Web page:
"De åker till en finländsk stad."

Translation:They are going to a Finnish city.

December 25, 2014

23 Comments


https://www.duolingo.com/AndreiFelix

Are "finsk" and "finländsk" always interchangeable?

December 25, 2014

https://www.duolingo.com/Lundgren8

Both mean ”pertaining to Finland”, but finsk is often used as ”pertaining to the Finnish-speaking population of Finland” contrasting with finlandssvensk, which refers to the Swedish-speaking. Finländsk is the neutral term and is just ”pertaining to Finland” in general.

Finns are often clearer with this distinction whereas Sweden-Swedes colloquially use finsk and finländsk quite interchangeably. But Swedish-speaking Finns (as I’ve heard) would find it plain incorrect if someone wrote that ”Tove Jansson var en finsk författare” instead of finländsk or finlandssvensk, since she wrote in Swedish and not Finnish.

December 25, 2014

https://www.duolingo.com/AndreiFelix

Thanks for the explanation.

December 25, 2014

https://www.duolingo.com/rach_jules

where does 'finska' fit?

April 20, 2015

https://www.duolingo.com/Lundgren8

”finsk is often used as ”pertaining to the Finnish-speaking population of Finland”

April 20, 2015

https://www.duolingo.com/rach_jules

I was asking about finska, not finsk. Or are they two variations of the same word? (i.e. finsk, finskt, och finska)

April 20, 2015

https://www.duolingo.com/Lundgren8

Sorry, finska is just the plural or definite form of finsk.

April 20, 2015

https://www.duolingo.com/Baba7249

So that would be like the Russian distinction of "russki" and "rossiiskii"?

August 30, 2015

https://www.duolingo.com/Arnauti

Yes, it's exactly like that. We have the same kind of pair for that: rysk and ryssländsk, although unfortunately not everybody knows, so ryssländsk is not used as much as it should be.

August 30, 2015

https://www.duolingo.com/Baba7249

I think I've come across that. In German it's mostly "russisch". There is a term "rußländisch" but it's an artificial creation only used by experts - the journal "Osteuropa" requires it for instance.

August 30, 2015

https://www.duolingo.com/jairapetyan

Bravo Andrei for noticing and asking - take a lingot! And thanks Lundgren for the very interesting answer!

January 23, 2015

https://www.duolingo.com/jairapetyan

The hover feature showed that "en... till" means "to another," but my translation (They are going to another Finnish city) was not accepted. I am deducing that "en... till" as to be in that exact order to mean "another." In that case, my sentence should actually be "De åker en till finländsk stad?"

January 23, 2015

https://www.duolingo.com/Arnauti

I'm afraid that's a bug, I'll look into it. en … till means another like in one more, but of course it should not be shown here, it doesn't even say en … till but till … en.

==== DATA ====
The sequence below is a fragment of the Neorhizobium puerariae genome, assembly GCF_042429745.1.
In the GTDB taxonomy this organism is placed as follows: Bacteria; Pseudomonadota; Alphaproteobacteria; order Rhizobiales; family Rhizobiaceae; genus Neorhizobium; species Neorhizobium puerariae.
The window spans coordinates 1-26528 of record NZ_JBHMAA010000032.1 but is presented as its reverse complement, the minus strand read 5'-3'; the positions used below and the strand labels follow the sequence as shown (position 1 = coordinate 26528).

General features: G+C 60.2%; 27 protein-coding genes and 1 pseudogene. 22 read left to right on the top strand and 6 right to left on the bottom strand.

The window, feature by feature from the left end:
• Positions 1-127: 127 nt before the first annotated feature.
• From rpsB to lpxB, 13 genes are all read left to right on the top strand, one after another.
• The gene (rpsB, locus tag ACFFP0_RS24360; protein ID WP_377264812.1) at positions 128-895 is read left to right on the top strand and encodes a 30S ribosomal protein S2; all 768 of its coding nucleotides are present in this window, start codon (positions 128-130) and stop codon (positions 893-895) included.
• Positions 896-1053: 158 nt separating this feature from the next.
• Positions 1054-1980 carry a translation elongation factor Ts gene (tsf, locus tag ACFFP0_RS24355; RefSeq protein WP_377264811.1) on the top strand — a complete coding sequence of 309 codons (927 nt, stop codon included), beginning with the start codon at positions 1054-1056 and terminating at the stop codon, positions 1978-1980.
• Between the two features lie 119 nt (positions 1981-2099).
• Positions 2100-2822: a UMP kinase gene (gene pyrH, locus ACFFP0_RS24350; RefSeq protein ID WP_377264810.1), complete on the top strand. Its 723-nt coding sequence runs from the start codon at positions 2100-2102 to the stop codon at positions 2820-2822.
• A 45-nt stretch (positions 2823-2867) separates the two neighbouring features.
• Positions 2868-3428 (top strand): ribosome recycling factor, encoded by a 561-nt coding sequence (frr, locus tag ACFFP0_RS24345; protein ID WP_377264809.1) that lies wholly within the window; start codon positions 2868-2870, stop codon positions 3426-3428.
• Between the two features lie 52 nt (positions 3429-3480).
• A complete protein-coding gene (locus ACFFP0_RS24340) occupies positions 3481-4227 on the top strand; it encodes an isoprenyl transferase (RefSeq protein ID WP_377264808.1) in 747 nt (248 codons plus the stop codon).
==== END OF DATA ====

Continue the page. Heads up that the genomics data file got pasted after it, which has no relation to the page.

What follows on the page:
If you want to say They are going to one more Finnish city, that would be De åker till en finsk/finländsk stad till.

January 23, 2015

https://www.duolingo.com/harharharhar

Could you also say "de åker mot en finländsk stad"? I was told mot was correct in cases such as this, but I might have misunderstood. Could somebody explain the difference?

November 29, 2015

https://www.duolingo.com/Arnauti

mot would mean towards here, i.e. 'in the direction of, but not necessarily reaching'.

November 29, 2015

https://www.duolingo.com/harharharhar

Thank you, that does make sense. Could you also say e. g. de åker mot Moskau till Helsinki?

November 29, 2015

https://www.duolingo.com/Anrui

Since "mot" and "till" both indicate that they are going to or toward that direction, that would not make sense. You need to use "från" to show where they come from.

Also, be careful here, since both Helsinki and Moscow have other names in Swedish.

A correct sentence would hence be:

De åker från Helsingfors till/mot Moskva

or

De åker till/mot Helsingfors från Moskva

November 30, 2015

https://www.duolingo.com/harharharhar

How would I express that I am starting somewhere heading in the direction of Moscow, but only until I reach Helsinki?

November 30, 2015

https://www.duolingo.com/JoakimEk

There is some different ways to do that, and it depends a bit on the circumstances. But one way is: Åk mot Moskva tills du kommer till Helsingfors. (Go towards Moscow, until you come to Helsinki).

Since an imstruction like this are likely used when driving by signs that don't (to begin with) have the city you are going to, it is common to say "Följ skyltarna mot Moskva. När du kommer till Helsingfors ...." (Follow the signs toward Moscow. When you come to H...)

November 7, 2017

https://www.duolingo.com/Rojini1

why is the translation "They are going to a city of Finland" incorrect?

January 15, 2016

https://www.duolingo.com/Nikolai638380

Because Finland is a country. This sentence means that they are going to a city that is in Finland. Your sentence means that they are going into a city that is named Finland.

September 13, 2017

https://www.duolingo.com/akejohnsson

Then why would "They are going to a city in Finland." be marked as incorrect?

August 19, 2018

https://www.duolingo.com/kiteo

Probably because it’s not a direct translation. “Finnish city” is not quite “city in Finland”, and we’re learning the adjective.

August 31, 2018
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